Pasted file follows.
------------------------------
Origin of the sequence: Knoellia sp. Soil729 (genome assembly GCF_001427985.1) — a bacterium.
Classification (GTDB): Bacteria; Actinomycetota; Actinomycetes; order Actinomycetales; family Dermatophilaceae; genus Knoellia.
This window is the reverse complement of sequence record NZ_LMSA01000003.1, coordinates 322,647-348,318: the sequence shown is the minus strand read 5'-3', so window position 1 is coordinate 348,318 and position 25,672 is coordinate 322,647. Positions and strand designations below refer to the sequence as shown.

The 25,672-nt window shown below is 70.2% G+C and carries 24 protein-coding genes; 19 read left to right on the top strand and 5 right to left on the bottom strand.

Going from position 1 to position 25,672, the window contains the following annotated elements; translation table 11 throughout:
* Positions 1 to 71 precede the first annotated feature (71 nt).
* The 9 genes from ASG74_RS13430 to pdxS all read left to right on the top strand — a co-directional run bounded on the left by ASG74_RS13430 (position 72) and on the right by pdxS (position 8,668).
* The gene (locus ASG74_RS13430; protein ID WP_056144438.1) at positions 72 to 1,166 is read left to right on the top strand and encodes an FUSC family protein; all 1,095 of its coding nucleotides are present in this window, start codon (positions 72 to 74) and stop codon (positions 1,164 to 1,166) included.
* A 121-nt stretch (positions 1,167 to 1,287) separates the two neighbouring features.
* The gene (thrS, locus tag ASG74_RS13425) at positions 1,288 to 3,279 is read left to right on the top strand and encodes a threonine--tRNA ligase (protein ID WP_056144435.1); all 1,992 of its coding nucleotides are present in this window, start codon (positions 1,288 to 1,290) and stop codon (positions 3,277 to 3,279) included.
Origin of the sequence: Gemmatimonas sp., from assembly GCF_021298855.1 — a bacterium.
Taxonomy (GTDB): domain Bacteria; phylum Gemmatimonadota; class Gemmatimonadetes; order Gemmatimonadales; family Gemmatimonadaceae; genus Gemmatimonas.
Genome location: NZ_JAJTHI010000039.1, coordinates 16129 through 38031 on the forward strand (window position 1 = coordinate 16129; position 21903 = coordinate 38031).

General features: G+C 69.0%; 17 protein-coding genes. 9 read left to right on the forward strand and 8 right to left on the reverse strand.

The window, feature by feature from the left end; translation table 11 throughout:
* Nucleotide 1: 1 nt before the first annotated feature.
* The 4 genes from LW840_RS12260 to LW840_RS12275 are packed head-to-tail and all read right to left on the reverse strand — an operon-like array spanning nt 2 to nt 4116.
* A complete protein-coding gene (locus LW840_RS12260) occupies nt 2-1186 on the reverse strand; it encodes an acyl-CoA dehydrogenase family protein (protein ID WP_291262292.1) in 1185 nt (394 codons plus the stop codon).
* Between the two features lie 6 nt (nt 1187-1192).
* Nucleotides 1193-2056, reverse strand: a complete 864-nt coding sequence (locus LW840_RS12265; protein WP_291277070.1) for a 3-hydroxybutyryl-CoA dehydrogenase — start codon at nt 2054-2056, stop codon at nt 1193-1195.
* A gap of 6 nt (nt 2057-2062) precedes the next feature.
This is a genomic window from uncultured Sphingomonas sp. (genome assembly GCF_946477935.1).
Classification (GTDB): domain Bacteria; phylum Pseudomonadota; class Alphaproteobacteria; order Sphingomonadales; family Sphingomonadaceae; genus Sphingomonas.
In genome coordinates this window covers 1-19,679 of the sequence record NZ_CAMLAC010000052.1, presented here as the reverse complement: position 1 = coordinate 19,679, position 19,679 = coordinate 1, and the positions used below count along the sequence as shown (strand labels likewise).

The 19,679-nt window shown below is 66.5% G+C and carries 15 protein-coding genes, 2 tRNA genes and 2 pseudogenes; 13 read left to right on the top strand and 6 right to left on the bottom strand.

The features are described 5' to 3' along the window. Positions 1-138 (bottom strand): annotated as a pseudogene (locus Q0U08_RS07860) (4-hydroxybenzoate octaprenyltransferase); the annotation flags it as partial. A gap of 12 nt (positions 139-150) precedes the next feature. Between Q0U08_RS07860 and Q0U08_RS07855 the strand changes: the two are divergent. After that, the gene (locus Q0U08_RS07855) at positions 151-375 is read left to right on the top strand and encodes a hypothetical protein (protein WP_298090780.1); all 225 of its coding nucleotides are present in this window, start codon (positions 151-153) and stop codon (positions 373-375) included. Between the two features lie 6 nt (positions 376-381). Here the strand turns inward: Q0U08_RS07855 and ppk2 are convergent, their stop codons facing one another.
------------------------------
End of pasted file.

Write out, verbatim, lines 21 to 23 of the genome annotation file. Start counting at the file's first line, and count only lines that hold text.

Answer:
* A gap of 6 nt (nt 2057-2062) precedes the next feature.
This is a genomic window from uncultured Sphingomonas sp. (genome assembly GCF_946477935.1).
Classification (GTDB): domain Bacteria; phylum Pseudomonadota; class Alphaproteobacteria; order Sphingomonadales; family Sphingomonadaceae; genus Sphingomonas.